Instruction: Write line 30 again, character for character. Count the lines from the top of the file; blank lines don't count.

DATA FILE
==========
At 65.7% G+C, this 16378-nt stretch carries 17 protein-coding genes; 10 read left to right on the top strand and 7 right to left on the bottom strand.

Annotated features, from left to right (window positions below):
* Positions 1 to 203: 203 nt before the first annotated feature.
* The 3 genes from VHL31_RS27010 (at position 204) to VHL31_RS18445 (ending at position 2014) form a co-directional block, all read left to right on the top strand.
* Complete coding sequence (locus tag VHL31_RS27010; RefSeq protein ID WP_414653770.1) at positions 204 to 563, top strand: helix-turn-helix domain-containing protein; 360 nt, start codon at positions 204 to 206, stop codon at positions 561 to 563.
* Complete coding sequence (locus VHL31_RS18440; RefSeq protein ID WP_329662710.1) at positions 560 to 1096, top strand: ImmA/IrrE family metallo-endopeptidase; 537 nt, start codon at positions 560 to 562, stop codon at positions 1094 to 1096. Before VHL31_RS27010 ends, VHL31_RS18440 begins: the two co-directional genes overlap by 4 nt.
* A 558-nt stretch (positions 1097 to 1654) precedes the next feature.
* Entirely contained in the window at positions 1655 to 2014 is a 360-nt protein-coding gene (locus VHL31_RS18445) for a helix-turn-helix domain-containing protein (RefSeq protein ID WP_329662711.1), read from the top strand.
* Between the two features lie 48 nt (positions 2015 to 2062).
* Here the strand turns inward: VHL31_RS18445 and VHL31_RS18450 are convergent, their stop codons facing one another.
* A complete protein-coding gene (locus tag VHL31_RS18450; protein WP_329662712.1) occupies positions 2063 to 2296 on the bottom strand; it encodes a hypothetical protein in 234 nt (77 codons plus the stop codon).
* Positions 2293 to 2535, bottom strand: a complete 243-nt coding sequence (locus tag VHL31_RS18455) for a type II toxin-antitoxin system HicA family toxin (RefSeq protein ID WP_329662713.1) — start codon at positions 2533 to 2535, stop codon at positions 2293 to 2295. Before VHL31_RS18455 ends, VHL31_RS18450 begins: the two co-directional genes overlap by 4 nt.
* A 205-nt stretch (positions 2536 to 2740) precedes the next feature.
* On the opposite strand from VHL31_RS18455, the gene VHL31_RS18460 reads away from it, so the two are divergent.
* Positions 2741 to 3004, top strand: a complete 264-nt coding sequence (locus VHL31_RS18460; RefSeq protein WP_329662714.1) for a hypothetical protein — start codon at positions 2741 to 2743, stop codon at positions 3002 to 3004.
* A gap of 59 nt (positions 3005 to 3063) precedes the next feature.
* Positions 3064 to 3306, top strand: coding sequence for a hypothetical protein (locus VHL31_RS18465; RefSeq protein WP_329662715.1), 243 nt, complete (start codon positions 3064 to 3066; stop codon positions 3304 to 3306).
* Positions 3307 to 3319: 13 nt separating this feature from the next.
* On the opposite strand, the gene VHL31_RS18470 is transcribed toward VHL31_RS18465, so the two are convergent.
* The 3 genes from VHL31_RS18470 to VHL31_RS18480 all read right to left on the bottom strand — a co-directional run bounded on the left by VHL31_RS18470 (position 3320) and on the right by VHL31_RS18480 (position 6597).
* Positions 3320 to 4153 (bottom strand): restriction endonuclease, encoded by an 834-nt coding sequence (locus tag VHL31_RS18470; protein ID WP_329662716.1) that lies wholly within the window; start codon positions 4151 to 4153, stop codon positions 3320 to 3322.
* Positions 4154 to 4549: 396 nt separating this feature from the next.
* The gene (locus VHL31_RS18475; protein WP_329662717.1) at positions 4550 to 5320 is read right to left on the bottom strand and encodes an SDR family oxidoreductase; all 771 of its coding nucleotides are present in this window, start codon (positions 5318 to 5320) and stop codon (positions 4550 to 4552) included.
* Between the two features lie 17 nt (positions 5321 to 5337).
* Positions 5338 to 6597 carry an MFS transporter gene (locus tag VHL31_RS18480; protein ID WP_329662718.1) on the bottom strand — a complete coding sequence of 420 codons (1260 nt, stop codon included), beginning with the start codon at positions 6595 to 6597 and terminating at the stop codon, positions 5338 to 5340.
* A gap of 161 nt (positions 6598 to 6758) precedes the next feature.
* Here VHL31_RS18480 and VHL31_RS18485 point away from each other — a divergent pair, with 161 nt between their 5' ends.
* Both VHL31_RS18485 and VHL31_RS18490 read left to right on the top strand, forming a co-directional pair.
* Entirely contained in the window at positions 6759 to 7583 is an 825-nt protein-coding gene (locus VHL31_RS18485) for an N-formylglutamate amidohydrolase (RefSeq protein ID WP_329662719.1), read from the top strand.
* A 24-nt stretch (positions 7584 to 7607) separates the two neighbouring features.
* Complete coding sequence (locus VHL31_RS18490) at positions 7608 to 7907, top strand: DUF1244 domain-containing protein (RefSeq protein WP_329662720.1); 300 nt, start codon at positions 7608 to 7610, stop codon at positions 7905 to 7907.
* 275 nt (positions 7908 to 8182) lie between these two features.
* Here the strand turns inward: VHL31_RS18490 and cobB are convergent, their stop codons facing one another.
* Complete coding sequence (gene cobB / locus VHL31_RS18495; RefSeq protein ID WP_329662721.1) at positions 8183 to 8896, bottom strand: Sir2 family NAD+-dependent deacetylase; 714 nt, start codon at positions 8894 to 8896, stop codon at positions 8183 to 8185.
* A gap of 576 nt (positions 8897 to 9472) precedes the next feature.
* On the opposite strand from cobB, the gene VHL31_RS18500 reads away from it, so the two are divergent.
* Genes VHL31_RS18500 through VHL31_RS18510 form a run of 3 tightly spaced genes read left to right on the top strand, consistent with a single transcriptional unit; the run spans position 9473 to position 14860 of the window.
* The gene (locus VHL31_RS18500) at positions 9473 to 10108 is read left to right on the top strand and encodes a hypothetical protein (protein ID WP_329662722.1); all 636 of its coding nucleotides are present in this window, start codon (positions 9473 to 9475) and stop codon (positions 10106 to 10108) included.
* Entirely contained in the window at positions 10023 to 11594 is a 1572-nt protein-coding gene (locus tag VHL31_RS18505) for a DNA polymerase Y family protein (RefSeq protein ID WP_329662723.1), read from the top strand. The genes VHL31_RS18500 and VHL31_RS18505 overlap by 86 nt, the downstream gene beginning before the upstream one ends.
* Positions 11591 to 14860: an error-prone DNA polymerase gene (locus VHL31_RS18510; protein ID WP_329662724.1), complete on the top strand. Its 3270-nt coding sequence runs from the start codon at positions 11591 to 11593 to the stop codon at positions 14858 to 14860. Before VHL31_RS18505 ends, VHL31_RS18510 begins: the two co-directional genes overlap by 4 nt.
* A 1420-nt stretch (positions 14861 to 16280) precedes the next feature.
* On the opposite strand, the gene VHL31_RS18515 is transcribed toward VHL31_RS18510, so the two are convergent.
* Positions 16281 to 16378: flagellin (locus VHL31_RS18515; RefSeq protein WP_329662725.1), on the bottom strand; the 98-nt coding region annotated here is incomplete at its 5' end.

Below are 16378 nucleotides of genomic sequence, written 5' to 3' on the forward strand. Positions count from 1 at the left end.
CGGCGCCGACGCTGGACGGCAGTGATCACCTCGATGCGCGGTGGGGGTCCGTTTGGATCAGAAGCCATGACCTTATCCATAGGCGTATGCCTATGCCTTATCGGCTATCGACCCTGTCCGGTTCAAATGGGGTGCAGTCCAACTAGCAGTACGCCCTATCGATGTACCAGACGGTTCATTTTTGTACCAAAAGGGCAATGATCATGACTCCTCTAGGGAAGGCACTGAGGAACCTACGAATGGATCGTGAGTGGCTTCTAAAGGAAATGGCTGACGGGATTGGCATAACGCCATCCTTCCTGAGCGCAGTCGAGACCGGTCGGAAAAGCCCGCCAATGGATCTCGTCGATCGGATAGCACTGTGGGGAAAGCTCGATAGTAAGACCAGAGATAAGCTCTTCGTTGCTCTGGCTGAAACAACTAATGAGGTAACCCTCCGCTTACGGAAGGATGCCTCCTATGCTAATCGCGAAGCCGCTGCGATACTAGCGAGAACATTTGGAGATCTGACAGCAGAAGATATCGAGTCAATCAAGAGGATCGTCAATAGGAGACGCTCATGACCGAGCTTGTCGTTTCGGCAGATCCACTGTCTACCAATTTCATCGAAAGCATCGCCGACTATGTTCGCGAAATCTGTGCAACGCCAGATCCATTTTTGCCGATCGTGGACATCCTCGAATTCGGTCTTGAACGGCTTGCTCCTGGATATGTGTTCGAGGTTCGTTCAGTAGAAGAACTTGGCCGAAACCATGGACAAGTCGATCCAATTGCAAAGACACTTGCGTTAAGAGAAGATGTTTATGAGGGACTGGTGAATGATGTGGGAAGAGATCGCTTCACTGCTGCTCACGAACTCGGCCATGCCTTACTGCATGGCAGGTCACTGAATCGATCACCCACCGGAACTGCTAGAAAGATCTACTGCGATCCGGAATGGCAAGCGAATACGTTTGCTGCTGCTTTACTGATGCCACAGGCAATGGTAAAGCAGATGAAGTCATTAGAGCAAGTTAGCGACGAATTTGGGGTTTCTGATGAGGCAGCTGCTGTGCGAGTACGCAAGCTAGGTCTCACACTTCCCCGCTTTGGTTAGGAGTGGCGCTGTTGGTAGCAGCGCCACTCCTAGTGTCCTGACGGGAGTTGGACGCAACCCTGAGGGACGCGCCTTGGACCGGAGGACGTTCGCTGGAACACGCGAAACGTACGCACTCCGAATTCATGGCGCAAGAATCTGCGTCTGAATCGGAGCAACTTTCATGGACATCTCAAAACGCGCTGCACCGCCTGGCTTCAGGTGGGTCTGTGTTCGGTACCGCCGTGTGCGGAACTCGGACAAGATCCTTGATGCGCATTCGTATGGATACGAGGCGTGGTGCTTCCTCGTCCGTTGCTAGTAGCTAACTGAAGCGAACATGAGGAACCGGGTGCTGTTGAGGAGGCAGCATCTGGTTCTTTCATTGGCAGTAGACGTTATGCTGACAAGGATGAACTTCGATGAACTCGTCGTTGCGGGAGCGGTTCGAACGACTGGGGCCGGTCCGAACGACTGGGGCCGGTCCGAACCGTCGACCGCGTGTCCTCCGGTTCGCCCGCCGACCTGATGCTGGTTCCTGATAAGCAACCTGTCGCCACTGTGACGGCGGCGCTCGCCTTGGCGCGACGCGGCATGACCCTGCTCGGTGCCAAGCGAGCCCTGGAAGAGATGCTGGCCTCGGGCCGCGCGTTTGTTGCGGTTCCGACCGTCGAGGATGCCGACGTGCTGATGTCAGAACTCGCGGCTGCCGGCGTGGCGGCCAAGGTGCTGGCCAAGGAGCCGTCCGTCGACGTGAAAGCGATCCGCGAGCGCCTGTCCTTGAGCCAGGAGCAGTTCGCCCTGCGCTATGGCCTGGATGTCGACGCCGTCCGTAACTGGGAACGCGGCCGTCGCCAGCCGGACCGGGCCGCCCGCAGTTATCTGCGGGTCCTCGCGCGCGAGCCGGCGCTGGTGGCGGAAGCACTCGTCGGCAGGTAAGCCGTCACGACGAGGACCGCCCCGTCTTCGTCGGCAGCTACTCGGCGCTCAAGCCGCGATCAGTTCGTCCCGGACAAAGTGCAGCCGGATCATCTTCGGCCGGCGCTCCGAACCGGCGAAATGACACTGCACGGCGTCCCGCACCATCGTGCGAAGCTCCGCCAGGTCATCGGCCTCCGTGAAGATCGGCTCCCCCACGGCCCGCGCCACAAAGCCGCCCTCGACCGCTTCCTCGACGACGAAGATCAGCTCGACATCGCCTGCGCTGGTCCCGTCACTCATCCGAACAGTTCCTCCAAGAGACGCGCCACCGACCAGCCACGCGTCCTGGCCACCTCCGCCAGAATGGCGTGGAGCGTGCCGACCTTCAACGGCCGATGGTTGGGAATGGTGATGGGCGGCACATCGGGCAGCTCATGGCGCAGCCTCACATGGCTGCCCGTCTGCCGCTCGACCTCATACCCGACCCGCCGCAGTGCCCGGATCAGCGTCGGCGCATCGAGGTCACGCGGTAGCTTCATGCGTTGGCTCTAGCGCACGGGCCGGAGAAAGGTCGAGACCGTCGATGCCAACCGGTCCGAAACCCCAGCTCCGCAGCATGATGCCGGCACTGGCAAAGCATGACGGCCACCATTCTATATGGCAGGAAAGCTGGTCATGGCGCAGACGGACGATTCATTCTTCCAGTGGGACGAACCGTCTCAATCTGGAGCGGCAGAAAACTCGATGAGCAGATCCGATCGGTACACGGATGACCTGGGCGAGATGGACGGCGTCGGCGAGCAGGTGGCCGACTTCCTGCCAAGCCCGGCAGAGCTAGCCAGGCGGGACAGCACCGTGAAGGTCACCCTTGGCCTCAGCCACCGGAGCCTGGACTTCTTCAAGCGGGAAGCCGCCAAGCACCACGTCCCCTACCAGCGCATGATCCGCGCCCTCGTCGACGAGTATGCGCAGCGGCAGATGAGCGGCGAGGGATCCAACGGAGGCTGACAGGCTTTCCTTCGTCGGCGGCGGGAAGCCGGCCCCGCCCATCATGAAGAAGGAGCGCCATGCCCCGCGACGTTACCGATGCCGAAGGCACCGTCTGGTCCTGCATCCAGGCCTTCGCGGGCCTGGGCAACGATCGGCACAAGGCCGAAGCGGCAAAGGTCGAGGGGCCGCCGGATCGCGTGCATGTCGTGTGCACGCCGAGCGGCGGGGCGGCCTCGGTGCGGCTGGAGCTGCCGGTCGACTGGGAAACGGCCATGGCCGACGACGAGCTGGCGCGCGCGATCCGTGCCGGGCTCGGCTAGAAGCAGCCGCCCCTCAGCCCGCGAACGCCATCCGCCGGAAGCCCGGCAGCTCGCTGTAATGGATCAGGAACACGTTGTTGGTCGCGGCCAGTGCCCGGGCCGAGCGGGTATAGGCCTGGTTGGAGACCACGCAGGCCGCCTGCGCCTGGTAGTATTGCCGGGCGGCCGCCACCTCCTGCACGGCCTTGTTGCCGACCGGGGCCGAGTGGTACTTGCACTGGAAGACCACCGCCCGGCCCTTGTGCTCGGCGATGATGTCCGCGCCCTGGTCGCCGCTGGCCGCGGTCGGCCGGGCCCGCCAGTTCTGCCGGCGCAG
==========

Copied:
* A 24-nt stretch (positions 7584 to 7607) separates the two neighbouring features.